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A Disabled Person or A Person With A Disability?

someshine's picture

While reading the mountain, I was reminded of a puzzling thought that occurred to me while doing a problem set for my Introduction to Linguistics course in the fall of 2010. Though most of the specific terms I learned oh-so-long-ago are fuzzy, I remember working on a syntax unit in which my professor asked us to examine a particular sentence and determine which words seemed naturally related to one another. A small example would be: A big, red balloon. I will not pretend that I can teach any of you reading my post about the syntactic rules we learn and practice, but basically, there is something about the relationship between 'red' and 'balloon' that draws our attention. One might associate 'big' and 'red' together before associating 'balloon' with 'red', but it would seem unusual to assume an immediate relationship between 'big' and 'balloon.' I'm not as interested in the reasons behind these associations we are linguistically socialized to believe and practice as much as I am interested in how these kinds of relationships impact our perceptions of language as they refer to disability and impairment. 

One of my closest friends from elementary school has CP. I sat alongside her in-class for much of our early primary years until she was separated into an ESL (English as a Second Language) class with non-native speakers. There are a host of issues with that situation that I could launch into, but I'll refrain from doing so. Instead, I want to reflect on an early linguistic form of bullying that a few kids practiced. They would call her "disabled" to her face or talk about her in class as the "disabled girl." I always knew this kind of bullying was wrong and inappropriate, but beyond that, I didn't think about how the words themselves, their meanings, and their order added an additional layer of prejudice and harm. It wasn't until high school that I read an article my teacher provided us with about people with disabilities. I had never seen the same idea represented in a different word order.These two variations of the same idea form the basis of my question.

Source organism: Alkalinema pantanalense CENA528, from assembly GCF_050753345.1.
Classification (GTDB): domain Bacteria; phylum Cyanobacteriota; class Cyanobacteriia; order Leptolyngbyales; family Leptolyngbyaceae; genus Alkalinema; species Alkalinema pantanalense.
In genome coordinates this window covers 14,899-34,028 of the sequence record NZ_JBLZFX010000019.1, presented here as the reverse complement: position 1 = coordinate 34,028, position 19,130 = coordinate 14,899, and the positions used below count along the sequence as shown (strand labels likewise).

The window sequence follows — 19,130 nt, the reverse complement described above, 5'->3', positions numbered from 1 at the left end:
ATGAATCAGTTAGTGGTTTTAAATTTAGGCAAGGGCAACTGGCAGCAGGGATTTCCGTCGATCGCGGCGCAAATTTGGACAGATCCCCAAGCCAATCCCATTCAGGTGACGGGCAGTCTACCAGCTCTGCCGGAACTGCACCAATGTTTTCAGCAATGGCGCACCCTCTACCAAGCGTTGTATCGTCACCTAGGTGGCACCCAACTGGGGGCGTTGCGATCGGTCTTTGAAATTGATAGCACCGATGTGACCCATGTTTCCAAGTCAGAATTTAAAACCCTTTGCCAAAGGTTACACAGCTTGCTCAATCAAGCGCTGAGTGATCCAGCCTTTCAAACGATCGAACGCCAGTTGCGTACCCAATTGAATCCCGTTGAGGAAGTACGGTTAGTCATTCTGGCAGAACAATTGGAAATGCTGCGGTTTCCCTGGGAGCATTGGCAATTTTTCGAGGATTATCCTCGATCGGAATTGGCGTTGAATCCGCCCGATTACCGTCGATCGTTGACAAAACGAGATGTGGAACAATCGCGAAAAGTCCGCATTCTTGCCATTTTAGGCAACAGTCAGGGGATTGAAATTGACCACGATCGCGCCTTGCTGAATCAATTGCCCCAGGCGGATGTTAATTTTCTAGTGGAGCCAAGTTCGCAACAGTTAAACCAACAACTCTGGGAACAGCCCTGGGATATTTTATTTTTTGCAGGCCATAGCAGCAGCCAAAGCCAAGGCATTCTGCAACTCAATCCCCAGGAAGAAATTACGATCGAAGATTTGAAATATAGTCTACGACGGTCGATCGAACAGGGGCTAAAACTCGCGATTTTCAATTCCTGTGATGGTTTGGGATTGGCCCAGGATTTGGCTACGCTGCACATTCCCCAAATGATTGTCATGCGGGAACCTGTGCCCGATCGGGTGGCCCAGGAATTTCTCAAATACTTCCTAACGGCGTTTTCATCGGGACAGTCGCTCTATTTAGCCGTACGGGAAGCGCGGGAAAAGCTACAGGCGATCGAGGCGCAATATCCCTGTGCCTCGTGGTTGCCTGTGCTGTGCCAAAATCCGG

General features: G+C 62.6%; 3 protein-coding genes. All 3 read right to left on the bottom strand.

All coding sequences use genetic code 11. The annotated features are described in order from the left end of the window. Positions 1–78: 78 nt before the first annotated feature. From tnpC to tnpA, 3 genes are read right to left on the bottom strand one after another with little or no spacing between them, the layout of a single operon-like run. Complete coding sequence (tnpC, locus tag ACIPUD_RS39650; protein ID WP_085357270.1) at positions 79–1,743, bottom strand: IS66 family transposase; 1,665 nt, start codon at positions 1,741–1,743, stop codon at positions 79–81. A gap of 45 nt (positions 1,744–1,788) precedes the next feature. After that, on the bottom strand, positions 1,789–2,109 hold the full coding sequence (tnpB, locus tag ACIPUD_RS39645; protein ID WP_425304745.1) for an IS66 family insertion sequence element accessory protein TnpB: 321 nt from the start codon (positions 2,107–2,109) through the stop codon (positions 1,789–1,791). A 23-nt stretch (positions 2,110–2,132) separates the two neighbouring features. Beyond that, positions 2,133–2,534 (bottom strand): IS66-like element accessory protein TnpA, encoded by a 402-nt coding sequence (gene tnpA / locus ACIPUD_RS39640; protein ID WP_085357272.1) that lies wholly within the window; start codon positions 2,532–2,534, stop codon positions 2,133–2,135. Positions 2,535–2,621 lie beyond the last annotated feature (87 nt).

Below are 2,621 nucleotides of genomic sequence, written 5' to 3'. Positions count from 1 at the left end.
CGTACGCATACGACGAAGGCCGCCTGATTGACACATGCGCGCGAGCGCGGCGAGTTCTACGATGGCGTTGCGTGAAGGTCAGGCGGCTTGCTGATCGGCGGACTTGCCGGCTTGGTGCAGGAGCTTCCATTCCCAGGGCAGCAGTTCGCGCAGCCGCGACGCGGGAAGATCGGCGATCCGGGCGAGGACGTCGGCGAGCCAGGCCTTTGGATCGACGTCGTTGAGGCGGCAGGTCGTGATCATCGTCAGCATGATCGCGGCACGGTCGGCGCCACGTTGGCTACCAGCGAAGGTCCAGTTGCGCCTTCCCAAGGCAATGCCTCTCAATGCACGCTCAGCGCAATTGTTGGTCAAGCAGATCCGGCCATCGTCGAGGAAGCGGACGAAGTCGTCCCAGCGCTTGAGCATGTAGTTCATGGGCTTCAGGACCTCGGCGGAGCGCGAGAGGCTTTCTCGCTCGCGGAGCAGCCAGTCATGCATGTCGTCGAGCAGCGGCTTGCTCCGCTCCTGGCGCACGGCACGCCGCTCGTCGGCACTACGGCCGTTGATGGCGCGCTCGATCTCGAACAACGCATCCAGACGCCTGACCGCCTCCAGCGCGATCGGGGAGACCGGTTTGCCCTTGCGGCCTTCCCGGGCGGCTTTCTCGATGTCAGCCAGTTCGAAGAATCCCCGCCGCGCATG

Is there a difference between referring to someone as a disabled person and a person with disabilities? My first thought is that the former creates an association that an individual is disabled before they are human. In contrast, or perhaps in conversation with the latter term, I think an individual is a human being before they are _______ (fill in the blank with any kind of disability, impairment, physical feature, mental feature, favorite toy, et cetera). In the context of disability, I think the former term is crippling (as poor of an adjective as that may seem) and strips an individual of their agency and humanity, in a linguistic sense. If I look at someone who has a physical disability, such as someone in a wheelchair, and first think to call them a 'disabled person', I am first thinking of them in the context of their disability before thinking of them in the context of being someone just like me. Someone with dreams, hopes, aspirations. Someone trying to learn. Someone trying to live. 

Clare encapsulates one of the problems I think of about this swimming thought when he writes, "Stereotypes and lies lodge in our bodies as surely as bullets. They live and fester there..." (13). I fear that even these small linguistic pieces of fabric in our language help reinforce the notions of "cripple, retard, monkey, defect" (10) as synonymous with 'disability.' That then is problematic to me as none of those adjectives are acceptable. Should the term 'disabled person' be the more common descriptor in our American vernacular of English than a 'person with disability', I wonder if even this seemingly small utterance acts as a form of oppression. 

Is this a form of oppression? Is this an ableism issue? What do you think?